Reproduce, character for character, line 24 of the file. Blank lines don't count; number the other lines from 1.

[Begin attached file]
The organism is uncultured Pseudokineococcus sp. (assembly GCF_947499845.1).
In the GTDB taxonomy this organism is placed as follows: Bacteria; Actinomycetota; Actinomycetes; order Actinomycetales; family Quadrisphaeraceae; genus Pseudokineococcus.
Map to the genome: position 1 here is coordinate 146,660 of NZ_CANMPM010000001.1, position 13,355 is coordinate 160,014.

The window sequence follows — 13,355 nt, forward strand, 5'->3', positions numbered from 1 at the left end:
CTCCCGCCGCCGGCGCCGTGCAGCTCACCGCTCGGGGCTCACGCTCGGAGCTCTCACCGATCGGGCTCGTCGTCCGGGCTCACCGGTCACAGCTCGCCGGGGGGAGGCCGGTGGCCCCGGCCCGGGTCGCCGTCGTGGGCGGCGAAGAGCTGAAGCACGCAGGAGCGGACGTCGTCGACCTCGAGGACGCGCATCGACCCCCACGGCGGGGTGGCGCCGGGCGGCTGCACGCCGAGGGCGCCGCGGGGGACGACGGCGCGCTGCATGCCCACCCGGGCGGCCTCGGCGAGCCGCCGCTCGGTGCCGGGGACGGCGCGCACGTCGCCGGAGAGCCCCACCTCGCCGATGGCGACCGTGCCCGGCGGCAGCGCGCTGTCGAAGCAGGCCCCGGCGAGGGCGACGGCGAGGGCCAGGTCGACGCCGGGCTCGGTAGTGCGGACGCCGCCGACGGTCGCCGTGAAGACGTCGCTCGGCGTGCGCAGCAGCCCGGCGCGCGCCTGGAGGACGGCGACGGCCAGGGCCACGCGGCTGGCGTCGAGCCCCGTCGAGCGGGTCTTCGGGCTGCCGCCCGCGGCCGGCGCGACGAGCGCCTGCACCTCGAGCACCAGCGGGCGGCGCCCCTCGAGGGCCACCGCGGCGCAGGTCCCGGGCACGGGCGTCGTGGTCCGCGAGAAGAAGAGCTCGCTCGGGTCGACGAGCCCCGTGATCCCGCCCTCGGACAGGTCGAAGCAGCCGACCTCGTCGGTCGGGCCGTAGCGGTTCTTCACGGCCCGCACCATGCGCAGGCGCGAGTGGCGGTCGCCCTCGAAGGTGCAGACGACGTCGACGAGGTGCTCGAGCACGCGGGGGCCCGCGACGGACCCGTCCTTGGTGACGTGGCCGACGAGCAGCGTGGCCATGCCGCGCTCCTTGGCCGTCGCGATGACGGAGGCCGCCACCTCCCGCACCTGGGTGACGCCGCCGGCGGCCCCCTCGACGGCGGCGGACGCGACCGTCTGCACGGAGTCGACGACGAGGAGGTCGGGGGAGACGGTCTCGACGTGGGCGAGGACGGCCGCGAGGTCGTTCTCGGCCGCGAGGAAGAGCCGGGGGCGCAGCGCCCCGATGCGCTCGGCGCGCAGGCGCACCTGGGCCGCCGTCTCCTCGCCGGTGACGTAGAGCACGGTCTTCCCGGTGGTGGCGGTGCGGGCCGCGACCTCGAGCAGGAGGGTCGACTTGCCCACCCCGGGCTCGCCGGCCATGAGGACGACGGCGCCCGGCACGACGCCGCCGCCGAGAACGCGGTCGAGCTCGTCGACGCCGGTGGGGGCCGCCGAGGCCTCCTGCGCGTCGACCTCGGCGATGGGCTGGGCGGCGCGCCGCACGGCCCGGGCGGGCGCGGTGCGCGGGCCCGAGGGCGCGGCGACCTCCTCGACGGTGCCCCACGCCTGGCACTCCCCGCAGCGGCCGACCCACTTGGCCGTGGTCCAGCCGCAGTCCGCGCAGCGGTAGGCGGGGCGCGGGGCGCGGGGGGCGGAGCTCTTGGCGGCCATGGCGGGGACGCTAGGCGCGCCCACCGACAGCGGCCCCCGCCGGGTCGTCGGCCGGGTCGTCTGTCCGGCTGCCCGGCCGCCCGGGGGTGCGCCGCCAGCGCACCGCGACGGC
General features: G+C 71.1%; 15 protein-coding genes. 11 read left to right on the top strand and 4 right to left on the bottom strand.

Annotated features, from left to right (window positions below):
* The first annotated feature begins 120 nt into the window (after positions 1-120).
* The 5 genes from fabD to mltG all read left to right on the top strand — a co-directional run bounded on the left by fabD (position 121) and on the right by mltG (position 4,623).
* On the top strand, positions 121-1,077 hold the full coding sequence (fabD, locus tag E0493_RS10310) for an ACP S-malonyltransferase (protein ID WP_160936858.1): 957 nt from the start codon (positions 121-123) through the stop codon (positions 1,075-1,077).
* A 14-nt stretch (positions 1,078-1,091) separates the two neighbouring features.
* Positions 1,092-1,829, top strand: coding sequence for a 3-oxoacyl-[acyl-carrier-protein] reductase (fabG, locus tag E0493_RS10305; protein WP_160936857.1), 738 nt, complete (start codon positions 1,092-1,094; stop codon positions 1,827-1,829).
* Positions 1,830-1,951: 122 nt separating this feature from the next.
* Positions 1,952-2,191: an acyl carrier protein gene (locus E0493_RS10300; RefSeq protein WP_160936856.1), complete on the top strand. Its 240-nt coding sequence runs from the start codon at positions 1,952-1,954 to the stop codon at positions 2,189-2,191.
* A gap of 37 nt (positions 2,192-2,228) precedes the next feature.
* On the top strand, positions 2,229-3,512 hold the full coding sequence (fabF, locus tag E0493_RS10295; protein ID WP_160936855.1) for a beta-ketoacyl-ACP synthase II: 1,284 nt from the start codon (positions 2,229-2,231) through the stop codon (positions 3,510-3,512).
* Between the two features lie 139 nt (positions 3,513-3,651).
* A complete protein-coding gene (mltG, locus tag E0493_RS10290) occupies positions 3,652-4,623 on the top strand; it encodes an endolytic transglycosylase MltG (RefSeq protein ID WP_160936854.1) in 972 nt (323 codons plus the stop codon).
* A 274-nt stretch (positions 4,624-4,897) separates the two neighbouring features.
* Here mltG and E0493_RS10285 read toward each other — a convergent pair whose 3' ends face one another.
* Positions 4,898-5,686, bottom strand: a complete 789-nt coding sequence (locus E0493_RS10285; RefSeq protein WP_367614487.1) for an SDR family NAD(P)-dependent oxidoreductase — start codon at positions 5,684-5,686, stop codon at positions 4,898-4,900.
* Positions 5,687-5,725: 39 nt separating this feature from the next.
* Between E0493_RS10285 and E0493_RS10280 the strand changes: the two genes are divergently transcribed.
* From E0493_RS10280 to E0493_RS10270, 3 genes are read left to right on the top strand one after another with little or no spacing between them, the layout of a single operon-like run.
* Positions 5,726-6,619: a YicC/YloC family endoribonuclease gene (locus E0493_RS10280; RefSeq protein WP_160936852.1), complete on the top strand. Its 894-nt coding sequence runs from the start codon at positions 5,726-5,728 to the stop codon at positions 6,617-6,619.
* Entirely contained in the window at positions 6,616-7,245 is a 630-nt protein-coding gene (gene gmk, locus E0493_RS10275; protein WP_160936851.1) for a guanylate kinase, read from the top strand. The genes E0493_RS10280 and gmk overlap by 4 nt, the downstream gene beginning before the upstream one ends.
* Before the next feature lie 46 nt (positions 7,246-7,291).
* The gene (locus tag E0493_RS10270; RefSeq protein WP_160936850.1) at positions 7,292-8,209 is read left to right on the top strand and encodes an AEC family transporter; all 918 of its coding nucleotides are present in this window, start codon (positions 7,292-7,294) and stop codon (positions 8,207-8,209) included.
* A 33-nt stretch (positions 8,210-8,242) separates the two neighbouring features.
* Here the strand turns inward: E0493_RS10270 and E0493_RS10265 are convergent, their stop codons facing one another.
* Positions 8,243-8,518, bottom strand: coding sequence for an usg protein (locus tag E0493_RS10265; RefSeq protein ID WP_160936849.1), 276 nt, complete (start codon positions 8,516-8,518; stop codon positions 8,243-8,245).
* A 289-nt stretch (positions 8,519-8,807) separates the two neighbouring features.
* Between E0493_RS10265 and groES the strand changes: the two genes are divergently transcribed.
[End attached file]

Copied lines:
* From E0493_RS10280 to E0493_RS10270, 3 genes are read left to right on the top strand one after another with little or no spacing between them, the layout of a single operon-like run.